Nobel Prize winner Rabindranath Tagore wrote:
“My world that flourishes carries my worlds that have failed.”
You say, “Well, I know something about worlds that have failed.”
Don’t we all. To be human is to fail. We’ve never met anyone who hasn’t failed.
Failure won’t kill us. But the way we think about and handle failure might.
We could, for example, try to sweep failure under the rug, pretend it’s not there.
Problem is, that might turn us into Hot Air Balloons who pretend to be bigger than they are. And Hot Air Balloons have a way of getting punctured sooner or later.
We could spend our life fighting failure. Maybe trying to figure out what’s wrong with us. But that’s, ultimately, a frustrating, discouraging and losing proposition.
Neither one of these is a good way to carry failure. The load will ultimately weigh us down.
I like Tagore’s approach. Let your world that flourishes carry your worlds that have failed.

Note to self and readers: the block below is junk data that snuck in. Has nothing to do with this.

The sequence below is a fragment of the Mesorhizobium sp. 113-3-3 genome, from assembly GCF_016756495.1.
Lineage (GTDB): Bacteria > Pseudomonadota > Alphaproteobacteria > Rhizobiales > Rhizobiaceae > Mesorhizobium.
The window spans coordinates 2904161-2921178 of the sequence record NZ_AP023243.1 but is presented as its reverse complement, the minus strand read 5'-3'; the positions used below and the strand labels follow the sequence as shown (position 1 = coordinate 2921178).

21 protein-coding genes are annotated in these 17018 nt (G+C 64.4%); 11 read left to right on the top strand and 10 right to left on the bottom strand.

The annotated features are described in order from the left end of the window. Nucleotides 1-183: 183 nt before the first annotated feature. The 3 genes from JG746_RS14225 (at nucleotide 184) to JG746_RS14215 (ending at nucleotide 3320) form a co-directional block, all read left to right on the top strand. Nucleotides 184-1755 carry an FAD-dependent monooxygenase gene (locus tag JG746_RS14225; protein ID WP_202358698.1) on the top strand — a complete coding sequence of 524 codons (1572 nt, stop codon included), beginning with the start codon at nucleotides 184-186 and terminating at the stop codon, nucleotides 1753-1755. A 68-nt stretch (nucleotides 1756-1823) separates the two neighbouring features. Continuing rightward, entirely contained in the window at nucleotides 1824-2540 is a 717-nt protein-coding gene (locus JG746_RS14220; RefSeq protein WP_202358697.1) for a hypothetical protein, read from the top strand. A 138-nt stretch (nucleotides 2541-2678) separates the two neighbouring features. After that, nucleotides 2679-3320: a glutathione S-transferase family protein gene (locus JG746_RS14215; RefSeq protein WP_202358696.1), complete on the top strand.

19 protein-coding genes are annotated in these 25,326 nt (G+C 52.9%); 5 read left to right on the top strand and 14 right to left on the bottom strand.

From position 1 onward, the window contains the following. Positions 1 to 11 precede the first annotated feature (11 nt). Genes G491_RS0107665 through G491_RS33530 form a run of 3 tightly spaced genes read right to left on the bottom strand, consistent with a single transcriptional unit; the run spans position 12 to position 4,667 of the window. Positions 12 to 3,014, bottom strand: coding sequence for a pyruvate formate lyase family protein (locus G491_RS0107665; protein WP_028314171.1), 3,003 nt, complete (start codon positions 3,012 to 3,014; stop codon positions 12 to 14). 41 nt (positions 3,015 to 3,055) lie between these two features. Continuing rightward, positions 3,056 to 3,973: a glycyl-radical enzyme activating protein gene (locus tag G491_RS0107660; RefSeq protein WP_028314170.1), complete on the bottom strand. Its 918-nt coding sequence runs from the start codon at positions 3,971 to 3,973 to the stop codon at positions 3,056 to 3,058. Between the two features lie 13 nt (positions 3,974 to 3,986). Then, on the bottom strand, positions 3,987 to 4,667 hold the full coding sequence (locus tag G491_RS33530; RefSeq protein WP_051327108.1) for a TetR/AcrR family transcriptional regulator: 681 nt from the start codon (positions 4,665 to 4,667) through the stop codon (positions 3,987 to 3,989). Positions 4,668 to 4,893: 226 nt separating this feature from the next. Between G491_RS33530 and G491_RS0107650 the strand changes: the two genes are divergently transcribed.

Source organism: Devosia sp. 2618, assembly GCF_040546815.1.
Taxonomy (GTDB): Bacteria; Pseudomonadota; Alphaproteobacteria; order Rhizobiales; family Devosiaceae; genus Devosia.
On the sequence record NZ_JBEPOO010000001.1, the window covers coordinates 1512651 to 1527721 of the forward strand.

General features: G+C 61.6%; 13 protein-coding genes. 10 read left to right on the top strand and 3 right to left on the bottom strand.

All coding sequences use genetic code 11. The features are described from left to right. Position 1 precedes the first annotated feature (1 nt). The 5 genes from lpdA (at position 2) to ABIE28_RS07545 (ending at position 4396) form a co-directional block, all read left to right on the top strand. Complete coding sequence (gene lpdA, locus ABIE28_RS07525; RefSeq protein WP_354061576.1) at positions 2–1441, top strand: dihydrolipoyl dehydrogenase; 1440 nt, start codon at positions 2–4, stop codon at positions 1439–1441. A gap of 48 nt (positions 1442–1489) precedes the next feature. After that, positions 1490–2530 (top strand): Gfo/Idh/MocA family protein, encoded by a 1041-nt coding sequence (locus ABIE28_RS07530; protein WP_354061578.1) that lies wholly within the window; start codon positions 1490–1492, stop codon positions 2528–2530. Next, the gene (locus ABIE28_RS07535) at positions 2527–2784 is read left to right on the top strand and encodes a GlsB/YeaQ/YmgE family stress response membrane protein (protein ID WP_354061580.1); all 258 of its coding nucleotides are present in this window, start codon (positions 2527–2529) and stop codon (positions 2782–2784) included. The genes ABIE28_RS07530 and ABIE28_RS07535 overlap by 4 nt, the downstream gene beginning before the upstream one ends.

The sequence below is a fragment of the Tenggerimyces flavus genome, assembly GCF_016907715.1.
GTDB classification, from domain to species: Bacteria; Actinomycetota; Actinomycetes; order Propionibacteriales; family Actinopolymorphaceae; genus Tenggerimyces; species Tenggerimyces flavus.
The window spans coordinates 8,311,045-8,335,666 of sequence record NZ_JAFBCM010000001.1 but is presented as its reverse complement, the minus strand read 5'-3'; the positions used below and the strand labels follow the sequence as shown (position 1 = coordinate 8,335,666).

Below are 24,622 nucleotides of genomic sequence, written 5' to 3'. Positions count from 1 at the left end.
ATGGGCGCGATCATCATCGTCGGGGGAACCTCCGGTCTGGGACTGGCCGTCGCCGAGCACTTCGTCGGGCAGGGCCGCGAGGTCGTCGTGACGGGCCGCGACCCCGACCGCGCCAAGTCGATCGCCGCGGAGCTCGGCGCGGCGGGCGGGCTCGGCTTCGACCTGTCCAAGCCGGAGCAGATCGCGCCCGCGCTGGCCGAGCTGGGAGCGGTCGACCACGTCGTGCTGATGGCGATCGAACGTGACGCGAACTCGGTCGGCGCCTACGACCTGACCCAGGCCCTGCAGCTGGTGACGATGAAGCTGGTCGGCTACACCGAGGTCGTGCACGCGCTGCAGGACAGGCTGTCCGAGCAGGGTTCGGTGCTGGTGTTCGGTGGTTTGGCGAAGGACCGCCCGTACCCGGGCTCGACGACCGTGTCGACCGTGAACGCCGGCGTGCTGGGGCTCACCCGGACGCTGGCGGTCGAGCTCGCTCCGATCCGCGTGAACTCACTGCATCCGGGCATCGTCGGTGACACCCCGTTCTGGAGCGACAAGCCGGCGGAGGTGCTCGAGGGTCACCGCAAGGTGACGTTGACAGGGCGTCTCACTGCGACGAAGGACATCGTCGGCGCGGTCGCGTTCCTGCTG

Did you know you have a world that flourishes? You do.
You carry it inside—the potential for joy, exuberance, laughter, creativity (even if just creating a new meal for dinner). The ability to forgive and give freely without expectations, to care deeply, to stay curious, to revive your spirit of wonder.
Quite a flourishing world we have in there!
This way of carrying failure will help keep us from being too weighed down…help keep our hearts light.
We may need to go a little deeper and get a little more skilled at being quiet and accessing that world once in a while.
But I believe it’s true: your world that flourishes can carry your worlds that have failed.
How long has it been since someone listened—really listened—to you?
How long has it been since you truly, deeply listened to someone?
“Listen completely. Most people never listen.”
(Now we know one of the things that made him such a good writer!)
It’s true, isn’t it? Good listeners are rare. And it’s not easy. We often find ourselves half-listening rather than “listening completely”.